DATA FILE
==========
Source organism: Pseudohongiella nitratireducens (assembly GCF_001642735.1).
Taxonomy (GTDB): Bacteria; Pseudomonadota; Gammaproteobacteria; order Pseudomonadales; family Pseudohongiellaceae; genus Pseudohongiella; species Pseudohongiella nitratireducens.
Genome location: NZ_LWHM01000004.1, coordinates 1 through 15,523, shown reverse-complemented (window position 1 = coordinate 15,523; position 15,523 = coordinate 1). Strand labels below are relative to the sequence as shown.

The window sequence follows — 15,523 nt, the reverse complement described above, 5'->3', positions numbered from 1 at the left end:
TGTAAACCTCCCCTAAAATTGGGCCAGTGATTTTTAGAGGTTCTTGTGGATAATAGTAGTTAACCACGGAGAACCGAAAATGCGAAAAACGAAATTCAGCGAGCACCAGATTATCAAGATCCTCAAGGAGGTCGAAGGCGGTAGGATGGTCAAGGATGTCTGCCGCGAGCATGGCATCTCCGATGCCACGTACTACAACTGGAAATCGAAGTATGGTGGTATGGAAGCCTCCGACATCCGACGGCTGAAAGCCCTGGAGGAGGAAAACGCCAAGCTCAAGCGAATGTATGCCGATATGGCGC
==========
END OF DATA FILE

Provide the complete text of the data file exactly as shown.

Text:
Source organism: Pseudohongiella nitratireducens (assembly GCF_001642735.1).
Taxonomy (GTDB): Bacteria; Pseudomonadota; Gammaproteobacteria; order Pseudomonadales; family Pseudohongiellaceae; genus Pseudohongiella; species Pseudohongiella nitratireducens.
Genome location: NZ_LWHM01000004.1, coordinates 1 through 15,523, shown reverse-complemented (window position 1 = coordinate 15,523; position 15,523 = coordinate 1). Strand labels below are relative to the sequence as shown.

The window sequence follows — 15,523 nt, the reverse complement described above, 5'->3', positions numbered from 1 at the left end:
TGTAAACCTCCCCTAAAATTGGGCCAGTGATTTTTAGAGGTTCTTGTGGATAATAGTAGTTAACCACGGAGAACCGAAAATGCGAAAAACGAAATTCAGCGAGCACCAGATTATCAAGATCCTCAAGGAGGTCGAAGGCGGTAGGATGGTCAAGGATGTCTGCCGCGAGCATGGCATCTCCGATGCCACGTACTACAACTGGAAATCGAAGTATGGTGGTATGGAAGCCTCCGACATCCGACGGCTGAAAGCCCTGGAGGAGGAAAACGCCAAGCTCAAGCGAATGTATGCCGATATGGCGC